Waterstones in #Kirkcaldy had become my regular haunt of mine over the winter. I am reading more paperbacks, rather than books on Kindle, because of my RSI problem, which I am managing relatively well now.
I was browsing on Waterstone’s ‘Buy 1 Get 1 Half Price‘ tables and stumbled upon ‘Little Wing‘ by Freya North. I found the title intriguing, followed by the name of the author ‘North’, and wondered if it is Freya’s real name. Then it was the cover which spoke immediately of Western Scotland, or even the Outer Hebrides. I was not wrong. On reading the blurb next, it pointed in that direction. The novel was clearly set in three different time zones and just looked my kind of book.
Did I feel empathy to any particular character?
I felt particular empathy to Nell (2005) who was working in a café, where the employees needed support in order to fulfil their amazing roles. I am a great believer in folks being allowed, with loving and caring guidance, to reach their potential. Nell was an extra special person and I identified with her patience and fondness for her charges, but also with her at the moment when her life was ‘turned upside down’ by a discovery about herself. As far as I know this hasn’t happened to me, but I warmed to her quest and also to her eventual feeling of belonging in the Outer Hebrides.
Is there a lasting thought or memory from the book which remains with you long after the novel is finished?
Having visited Harris and Lewis, and also having relocated to Scotland from Bedfordshire myself, I can visualise Nell and even Florence (1969) and their sense of belonging to what might appear initially to be a bleak and distant place. I can easily imagine the girls walking on the machair, along the sandy beaches, picking up pebbles and shells and watching the seals. I can feel the warmth of the folk she met and their desire to make her feel welcome; one of them even.
It was a great book and I might even keep it and read it again one day, (which is an unusual high accolade from me) maybe when we are travelling further north once more.
Today I am reviving my monthly book review, but this time I will post it on my blog before adding it to my rolling reviews on my Book of the Month Page.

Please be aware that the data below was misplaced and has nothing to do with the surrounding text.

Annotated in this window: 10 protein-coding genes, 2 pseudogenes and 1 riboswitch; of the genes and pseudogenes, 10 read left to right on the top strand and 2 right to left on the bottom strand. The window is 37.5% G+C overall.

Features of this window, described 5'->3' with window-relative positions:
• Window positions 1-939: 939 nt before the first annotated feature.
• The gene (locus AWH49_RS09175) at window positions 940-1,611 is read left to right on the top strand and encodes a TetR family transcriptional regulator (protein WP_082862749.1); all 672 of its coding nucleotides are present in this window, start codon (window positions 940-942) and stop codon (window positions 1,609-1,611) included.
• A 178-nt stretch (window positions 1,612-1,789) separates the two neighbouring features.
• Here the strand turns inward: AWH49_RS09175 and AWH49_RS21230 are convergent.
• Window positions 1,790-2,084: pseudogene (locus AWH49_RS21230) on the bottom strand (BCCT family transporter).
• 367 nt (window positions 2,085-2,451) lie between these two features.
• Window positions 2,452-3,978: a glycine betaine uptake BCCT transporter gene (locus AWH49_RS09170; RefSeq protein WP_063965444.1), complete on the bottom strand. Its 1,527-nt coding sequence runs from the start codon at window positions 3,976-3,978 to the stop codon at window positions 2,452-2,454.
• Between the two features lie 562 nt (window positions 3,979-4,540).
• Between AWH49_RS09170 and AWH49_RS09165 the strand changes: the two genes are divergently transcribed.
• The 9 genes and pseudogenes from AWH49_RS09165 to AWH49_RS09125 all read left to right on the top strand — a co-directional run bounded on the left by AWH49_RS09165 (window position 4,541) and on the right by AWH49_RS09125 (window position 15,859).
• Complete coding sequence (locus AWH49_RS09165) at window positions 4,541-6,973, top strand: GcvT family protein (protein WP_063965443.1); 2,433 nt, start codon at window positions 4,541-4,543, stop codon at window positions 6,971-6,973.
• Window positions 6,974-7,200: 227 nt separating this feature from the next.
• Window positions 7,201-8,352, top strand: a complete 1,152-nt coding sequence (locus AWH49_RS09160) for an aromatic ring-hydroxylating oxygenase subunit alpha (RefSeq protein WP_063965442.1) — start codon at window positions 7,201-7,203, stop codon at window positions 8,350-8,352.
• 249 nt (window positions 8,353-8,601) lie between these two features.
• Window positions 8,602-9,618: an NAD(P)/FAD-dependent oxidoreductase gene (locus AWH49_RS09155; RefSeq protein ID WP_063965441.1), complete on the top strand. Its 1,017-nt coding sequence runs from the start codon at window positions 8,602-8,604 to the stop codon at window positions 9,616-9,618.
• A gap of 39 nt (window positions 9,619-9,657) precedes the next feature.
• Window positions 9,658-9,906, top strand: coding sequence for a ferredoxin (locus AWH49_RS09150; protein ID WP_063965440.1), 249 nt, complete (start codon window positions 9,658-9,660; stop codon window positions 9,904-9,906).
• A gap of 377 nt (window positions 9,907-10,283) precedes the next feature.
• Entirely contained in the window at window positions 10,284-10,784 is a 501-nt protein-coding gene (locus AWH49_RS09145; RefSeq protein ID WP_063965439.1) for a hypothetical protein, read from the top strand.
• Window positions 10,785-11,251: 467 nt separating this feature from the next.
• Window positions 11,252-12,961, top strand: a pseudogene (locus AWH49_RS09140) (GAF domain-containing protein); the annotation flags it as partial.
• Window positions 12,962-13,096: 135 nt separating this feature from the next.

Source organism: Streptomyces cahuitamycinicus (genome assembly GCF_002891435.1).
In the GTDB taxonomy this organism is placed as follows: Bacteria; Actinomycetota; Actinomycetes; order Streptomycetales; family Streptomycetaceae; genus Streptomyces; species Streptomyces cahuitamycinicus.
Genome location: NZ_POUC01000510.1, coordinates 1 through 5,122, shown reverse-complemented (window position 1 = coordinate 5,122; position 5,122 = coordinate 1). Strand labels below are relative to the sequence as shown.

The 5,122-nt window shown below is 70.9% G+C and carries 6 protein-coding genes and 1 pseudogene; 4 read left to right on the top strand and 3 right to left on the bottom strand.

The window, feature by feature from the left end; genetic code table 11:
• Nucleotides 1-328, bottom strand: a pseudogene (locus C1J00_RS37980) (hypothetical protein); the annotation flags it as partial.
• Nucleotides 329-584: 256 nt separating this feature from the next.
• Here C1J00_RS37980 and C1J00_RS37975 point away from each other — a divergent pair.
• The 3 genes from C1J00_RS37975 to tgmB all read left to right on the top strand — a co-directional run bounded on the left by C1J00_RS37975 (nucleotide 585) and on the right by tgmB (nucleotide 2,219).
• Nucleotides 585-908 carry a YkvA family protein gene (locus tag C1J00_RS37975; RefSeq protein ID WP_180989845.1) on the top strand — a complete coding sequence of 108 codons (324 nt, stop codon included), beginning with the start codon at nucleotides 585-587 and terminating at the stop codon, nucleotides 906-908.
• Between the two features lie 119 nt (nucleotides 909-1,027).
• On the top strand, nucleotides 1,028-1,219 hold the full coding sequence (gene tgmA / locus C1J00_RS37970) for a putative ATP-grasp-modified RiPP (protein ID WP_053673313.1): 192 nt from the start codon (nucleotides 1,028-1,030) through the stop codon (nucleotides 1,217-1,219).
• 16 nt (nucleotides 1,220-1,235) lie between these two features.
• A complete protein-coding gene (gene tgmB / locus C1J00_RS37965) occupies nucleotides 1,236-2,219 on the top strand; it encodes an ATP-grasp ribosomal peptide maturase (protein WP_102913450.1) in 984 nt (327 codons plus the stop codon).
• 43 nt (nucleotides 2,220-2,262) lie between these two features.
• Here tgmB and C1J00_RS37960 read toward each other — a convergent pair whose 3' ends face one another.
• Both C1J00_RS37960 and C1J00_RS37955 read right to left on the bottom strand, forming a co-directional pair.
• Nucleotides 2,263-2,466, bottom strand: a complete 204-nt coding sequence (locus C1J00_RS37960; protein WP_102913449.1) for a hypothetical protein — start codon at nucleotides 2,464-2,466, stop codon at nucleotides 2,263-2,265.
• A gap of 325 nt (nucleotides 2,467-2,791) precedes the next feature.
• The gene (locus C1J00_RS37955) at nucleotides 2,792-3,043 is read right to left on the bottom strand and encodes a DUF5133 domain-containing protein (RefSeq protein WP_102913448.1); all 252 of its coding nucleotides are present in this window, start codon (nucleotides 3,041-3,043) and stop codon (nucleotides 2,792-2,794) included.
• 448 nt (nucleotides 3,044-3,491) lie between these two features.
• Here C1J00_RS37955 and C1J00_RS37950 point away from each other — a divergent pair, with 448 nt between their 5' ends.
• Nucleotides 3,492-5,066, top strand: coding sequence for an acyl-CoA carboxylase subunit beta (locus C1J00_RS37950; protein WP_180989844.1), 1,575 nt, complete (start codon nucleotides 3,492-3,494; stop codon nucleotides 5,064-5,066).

Why did I choose this book?
I was drawn to Secrets of the Sea because:
I have visited Harris, Lewis and Uist and was drawn to the landscape; wild and rugged in contrast to the great expanse of machair, with wild flowers almost hidden by flowing grasses, a reflection of the sea and long sandy beaches.
I enjoy historical fiction and yet …
I also love reading novels in parallel time scales. I love the way they are woven to overlap and yet they are two stories in one, bringing history into the present day.
I have been inspired by local folklore in Scotland and Selkies intrigue me!
Did you feel empathy with any particular character?
Oh yes. Ruth’s struggles to shed her past memories. Memories are a bit like witness statements ~ it’s surprising how inaccurate they can be, especially those from childhood, and yet Ruth has resilience and a good man watching out for her.
Is there a lasting thought or memory of the book which remains with you?
Oh yes. I want to know more about the research and history behind the theory of where Selkies come from and I yearn to visit the islands again, especially Harris, North Uist and Benbecula, which we visited only briefly. I need more time to explore and absorb the essence of those places.
Having just returned from a memorable trip to the Outer Hebrides ~ the island of Barra via Oban, then on to South Uist and back from Lochboisdale to Mallaig ~ I am excited to share with you Pauline Prior – Pitt.
I bought ‘be an angel’ in the new Kildonan Centre. This is an interesting and thoughtfully displayed museum, where you could while away a morning reading the detailed boards alongside displays of artifacts and memorabilia. There’s a coffee shop for fresh lunches, soup, cakes, scones or just tea or coffee and also a local arts and crafts shop, where I bought ‘be an angel’.
I leafed through a couple of poems in the shop and was struck immediately by the notions ‘Pauline knows me personally! How did she know that? She has an amazing ability to describe, word for word, what goes on in my home, my relationships and in the depths of my mind in such a succinct but powerful way. There are some surprises however and twists at the end. Pauline seems to grip the heart of every conceivable human emotion ~ especially women’s.
I cannot quote a poem in case of infringing copyright but some of the titles may give you a taste of Pauline Prior-Pitt’s humour, as well as her understanding of humanity:
Leaving South Uist
be an angel, amnesia, sisterhood, together, crumbs, company of women, just, and when, a woman’s prayer …